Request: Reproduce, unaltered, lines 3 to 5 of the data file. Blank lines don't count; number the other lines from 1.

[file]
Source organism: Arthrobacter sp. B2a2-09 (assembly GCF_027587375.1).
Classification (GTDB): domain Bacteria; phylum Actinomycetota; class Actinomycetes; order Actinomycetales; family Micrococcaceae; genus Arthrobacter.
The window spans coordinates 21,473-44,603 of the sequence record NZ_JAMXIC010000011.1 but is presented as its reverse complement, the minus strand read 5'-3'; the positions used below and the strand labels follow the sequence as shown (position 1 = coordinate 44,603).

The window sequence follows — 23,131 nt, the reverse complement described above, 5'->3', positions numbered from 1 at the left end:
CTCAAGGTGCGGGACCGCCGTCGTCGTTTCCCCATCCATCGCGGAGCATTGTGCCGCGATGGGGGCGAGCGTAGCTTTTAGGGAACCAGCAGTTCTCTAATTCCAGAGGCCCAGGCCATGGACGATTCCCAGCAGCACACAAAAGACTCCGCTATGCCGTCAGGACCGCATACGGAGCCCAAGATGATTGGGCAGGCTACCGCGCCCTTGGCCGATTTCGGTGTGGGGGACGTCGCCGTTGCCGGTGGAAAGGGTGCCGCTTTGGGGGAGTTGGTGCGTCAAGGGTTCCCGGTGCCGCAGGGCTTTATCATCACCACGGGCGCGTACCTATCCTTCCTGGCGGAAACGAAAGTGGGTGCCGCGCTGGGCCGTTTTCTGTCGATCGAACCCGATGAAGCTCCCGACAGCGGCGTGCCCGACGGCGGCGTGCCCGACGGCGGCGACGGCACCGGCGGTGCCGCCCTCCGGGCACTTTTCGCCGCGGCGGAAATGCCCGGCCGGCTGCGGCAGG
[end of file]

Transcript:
The window spans coordinates 21,473-44,603 of the sequence record NZ_JAMXIC010000011.1 but is presented as its reverse complement, the minus strand read 5'-3'; the positions used below and the strand labels follow the sequence as shown (position 1 = coordinate 44,603).

The window sequence follows — 23,131 nt, the reverse complement described above, 5'->3', positions numbered from 1 at the left end:
CTCAAGGTGCGGGACCGCCGTCGTCGTTTCCCCATCCATCGCGGAGCATTGTGCCGCGATGGGGGCGAGCGTAGCTTTTAGGGAACCAGCAGTTCTCTAATTCCAGAGGCCCAGGCCATGGACGATTCCCAGCAGCACACAAAAGACTCCGCTATGCCGTCAGGACCGCATACGGAGCCCAAGATGATTGGGCAGGCTACCGCGCCCTTGGCCGATTTCGGTGTGGGGGACGTCGCCGTTGCCGGTGGAAAGGGTGCCGCTTTGGGGGAGTTGGTGCGTCAAGGGTTCCCGGTGCCGCAGGGCTTTATCATCACCACGGGCGCGTACCTATCCTTCCTGGCGGAAACGAAAGTGGGTGCCGCGCTGGGCCGTTTTCTGTCGATCGAACCCGATGAAGCTCCCGACAGCGGCGTGCCCGACGGCGGCGTGCCCGACGGCGGCGACGGCACCGGCGGTGCCGCCCTCCGGGCACTTTTCGCCGCGGCGGAAATGCCCGGCCGGCTGCGGCAGG